# Jump-Diffusion Model

### &lt;!-- &amp;lt;!-- &amp;amp;lt;!-- &amp;amp;amp;lt;!-- p, li { white-space: pre-wrap; } --&amp;amp;amp;gt; --&amp;amp;gt; --&amp;gt; --&gt;

Consider an up-and-in call option and assume that the price of the underlying asset follows a jump-diffusion model, then under certain conditions the price of an up-and-in call with barrier $$H > S_0 = x$$, strike $$K$$ and maturity $$T$$ is given by the following expectation

$$\mathbb{E}_x^*\left[e^{-rT}(S_T - K)^+ \mathbb{I}_{\{\max_{0\leq t\leq T} S_t \geq H\}}\right]$$.

where the superscript (*) denotes the expectation under the risk neutral measure. In general this expectation is difficult to compute analytically but it can be approximated by numerical methods such as Monte Carlo simulations. Specifically, let $$\mathbb{G} \subset [0,\infty)$$ be a finite set of grid points. We wish to construct a Markov chain with state space $$\mathbb{G}$$ which approximates the price process and evaluate the option by taking samples of the Markov chain.

### Approximation method

To approximate the price process with a Markov chain the first step is to calculate the transition rate Q-matrix $$\Lambda$$ from the generator of the process. In the case when the price process is modelled by a jump-diffusion process we can approximate the Q-matrix via the decomposition $$\Lambda$$ = $$\Lambda_J + \Lambda_D$$ where $$\Lambda_J$$ and $$\Lambda_D$$ corresponds to the jump component and the diffusion component of the process respectively. Once we have the generator we sample the trajectories of the chain as follows:

1. Sample a waiting time $$s$$ from the distribution $$s\sim\exp(-\Lambda(x,x))$$ where $$x$$ is the current state of the Markov chain.
2. Sample the next state with $$\mathbb{P}[X_s = y] = -\frac{\Lambda(x,y)}{\Lambda(x,x)}$$

We then repeat this process untill we reach the time of maturity $$(T)$$. This gives us a sample trajectory of the price process. We sample a large number of trajectories and for each sample we calculate the discounted payoff. The price of the option is then esitimated by the sample mean of the discounted payoffs.

### The model

As an example we chose Double-exponential jump diffusion process to model price process. We model the price process of the underlying asset $$S_t$$ by the following SDE $$M$$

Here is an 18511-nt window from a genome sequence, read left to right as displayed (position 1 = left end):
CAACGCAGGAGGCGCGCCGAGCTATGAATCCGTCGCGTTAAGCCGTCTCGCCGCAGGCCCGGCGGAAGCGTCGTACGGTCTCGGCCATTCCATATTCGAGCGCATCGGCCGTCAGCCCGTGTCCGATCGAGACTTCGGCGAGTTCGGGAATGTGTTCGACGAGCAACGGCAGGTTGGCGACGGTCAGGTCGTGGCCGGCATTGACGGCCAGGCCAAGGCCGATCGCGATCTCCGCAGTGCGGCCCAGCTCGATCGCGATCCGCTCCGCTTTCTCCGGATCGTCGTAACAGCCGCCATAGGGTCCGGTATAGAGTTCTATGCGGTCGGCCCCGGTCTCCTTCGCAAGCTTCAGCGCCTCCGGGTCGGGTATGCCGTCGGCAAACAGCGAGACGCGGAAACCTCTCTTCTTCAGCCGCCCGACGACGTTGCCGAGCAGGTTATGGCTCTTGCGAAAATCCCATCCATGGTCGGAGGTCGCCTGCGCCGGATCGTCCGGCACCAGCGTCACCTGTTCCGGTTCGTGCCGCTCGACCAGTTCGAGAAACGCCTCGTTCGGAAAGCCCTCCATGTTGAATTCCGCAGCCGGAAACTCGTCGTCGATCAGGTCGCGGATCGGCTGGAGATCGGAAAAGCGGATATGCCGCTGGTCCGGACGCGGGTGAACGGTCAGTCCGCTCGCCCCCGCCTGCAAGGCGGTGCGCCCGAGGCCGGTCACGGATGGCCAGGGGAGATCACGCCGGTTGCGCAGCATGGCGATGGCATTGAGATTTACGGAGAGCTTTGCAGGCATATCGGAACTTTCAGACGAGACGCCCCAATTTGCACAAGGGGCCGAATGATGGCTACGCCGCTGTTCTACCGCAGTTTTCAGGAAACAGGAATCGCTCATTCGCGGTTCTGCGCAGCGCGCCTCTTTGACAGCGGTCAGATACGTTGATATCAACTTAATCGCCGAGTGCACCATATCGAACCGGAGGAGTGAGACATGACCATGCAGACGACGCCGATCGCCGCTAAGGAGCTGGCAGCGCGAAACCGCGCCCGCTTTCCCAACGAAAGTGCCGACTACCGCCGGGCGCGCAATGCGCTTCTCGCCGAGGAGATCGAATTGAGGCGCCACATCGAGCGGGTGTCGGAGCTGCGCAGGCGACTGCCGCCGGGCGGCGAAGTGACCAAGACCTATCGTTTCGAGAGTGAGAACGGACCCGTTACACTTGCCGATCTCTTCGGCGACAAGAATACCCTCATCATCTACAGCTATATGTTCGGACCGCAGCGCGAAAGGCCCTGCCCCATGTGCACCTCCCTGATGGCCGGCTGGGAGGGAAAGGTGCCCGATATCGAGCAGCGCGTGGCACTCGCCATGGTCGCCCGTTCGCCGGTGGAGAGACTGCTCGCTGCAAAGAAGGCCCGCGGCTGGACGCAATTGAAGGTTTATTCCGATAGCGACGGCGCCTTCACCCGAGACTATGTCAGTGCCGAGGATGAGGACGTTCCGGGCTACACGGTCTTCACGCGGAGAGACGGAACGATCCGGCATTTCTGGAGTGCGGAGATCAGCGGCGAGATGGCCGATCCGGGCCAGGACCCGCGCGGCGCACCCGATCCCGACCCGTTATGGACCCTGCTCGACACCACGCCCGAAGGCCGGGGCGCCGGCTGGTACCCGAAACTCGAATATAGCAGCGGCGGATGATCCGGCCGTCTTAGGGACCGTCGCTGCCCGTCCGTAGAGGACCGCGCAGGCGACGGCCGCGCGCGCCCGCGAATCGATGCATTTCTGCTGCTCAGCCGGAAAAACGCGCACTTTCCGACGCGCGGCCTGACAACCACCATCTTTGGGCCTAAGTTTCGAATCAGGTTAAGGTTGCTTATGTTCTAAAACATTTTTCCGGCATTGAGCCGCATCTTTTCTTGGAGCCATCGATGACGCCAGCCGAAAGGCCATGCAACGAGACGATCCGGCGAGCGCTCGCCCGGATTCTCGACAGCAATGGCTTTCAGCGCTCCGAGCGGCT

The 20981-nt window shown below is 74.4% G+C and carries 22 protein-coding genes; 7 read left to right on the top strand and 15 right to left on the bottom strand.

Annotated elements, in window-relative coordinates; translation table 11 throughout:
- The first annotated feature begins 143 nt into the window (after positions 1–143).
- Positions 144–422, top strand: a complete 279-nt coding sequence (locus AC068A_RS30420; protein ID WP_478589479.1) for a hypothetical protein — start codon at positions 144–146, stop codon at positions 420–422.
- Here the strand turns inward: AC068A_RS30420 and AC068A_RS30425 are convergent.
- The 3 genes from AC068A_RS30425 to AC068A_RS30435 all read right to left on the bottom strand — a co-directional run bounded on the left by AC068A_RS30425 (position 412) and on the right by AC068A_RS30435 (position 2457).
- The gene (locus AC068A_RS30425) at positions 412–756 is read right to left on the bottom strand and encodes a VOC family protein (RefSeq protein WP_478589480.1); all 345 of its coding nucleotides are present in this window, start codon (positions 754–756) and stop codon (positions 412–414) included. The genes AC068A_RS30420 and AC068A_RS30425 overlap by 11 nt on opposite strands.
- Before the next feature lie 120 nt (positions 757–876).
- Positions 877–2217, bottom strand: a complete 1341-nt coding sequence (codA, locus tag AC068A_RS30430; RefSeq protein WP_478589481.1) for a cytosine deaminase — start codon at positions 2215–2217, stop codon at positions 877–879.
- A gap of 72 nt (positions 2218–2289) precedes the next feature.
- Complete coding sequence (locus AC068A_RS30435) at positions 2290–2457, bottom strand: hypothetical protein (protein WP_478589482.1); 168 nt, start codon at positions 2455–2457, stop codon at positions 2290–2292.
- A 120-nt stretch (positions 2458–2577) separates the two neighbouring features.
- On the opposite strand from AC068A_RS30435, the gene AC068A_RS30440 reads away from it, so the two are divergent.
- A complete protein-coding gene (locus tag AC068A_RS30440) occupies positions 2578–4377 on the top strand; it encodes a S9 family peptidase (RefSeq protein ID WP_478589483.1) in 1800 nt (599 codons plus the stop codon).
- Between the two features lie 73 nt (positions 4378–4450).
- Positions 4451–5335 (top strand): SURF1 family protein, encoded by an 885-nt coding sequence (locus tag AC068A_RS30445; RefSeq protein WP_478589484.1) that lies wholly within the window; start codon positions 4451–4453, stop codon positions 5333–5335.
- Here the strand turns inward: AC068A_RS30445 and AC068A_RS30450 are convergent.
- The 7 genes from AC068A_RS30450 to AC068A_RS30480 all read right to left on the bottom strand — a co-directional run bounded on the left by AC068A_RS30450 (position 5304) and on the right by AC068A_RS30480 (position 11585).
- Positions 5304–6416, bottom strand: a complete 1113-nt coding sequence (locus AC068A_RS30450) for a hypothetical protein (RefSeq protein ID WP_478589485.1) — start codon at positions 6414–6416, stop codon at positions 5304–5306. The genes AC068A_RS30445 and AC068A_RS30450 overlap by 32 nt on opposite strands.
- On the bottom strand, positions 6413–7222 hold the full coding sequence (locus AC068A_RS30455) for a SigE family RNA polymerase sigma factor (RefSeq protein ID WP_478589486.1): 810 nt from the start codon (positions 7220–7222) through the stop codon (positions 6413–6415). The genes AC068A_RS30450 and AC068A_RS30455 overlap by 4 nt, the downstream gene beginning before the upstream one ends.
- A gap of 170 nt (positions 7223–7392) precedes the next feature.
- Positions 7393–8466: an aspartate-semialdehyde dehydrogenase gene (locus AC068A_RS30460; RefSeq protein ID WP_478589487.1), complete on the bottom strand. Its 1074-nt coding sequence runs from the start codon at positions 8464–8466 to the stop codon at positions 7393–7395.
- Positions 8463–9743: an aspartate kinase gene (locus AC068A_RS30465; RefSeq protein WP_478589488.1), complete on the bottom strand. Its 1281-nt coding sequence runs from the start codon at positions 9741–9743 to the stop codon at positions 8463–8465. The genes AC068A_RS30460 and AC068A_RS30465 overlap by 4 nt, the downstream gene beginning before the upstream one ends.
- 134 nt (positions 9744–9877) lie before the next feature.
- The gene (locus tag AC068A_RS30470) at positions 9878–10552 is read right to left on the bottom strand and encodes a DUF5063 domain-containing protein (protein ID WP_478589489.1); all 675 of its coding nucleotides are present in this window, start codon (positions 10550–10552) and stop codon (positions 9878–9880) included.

$$\frac{\textrm{d}S_t}{S_{t^-}}= \left(r-d-\lambda\zeta\left(\frac{S_{t^-}}{S_0}\right)^\beta\right)\textrm{d}t + \left(\frac{S_{t^-}}{S_0}\right)^\beta\textrm{d}\Bigg(\sigma W_t + \sum_{i=1}^{N_t} (e^{K_i}-1)\Bigg),$$

where $$\beta\in\mathbb{R}$$, $$r$$ is the risk-free interest rate and $$d$$ is the dividend yield. Also $$W_t$$ is a standard Brownian motion, $$N_t$$ is a Poisson process with intensity $$\lambda$$ and $$K_1, K_2,\ldots$$ are i.i.d. with the double exponential density

$$f_K(k)=p\eta_1e^{-\eta_1k}\mathbb{I}_{\{k\geq 0\}} +(1-p)\eta_2 e^{-\eta_2k}\mathbb{I}_{\{k<0\}},$$

where $$\eta_1>1$$, $$\eta_2>0$$ and $$p\in[0,1]$$ and $$\zeta$$ is given by the expectation

$$\zeta = \mathbb{E}[e^{K_1} - 1] = \frac{p\eta_1}{\eta_1 -1} + \frac{(1-p)\eta_2}{\eta_2 +1} - 1.$$

following [1] the jump measure $$\nu$$ can be given by

$$\nu(x,\textrm{d}y)= \lambda\left(\frac{x}{S_0}\right)^\beta\Big(p\eta_1(y+1)^{-1-\eta_1}\mathbb{I}_{\{y\geq 0\}}+(1-p)\eta_2(y+1)^{\eta_2-1}\mathbb{I}_{\{y<0\}}\Big)\;\textrm{d}y.$$

Since $$y$$ is relative jump size we can write above application as

\begin{align*} \Lambda_J(x,x(1+y_i)) & = \lambda\left(\frac{x}{S_0}\right)^\beta\begin{cases} p\left((\alpha_x(y_{i-1})+1)^{-\eta_1}-(\alpha_x(y_i)+1)^{-\eta_1}\right) & 0\leq\alpha_x(y_{i-1}) \\ (1-p)\left((\alpha_x(y_i)+1)^{\eta_2}-(\alpha_x(y_{i-1})+1)^{-\eta_2}\right) & 0\geq\alpha_x(y_{i}) \\ p\left((\alpha_x(y_{i-1})+1)^{-\eta_1}-1\right) + (1-p)\left((\alpha_x(y_i)+1)^{\eta_2}-1\right) & \alpha_x(y_{i-1})<0<\alpha_x(y_i). \end{cases} \end{align*}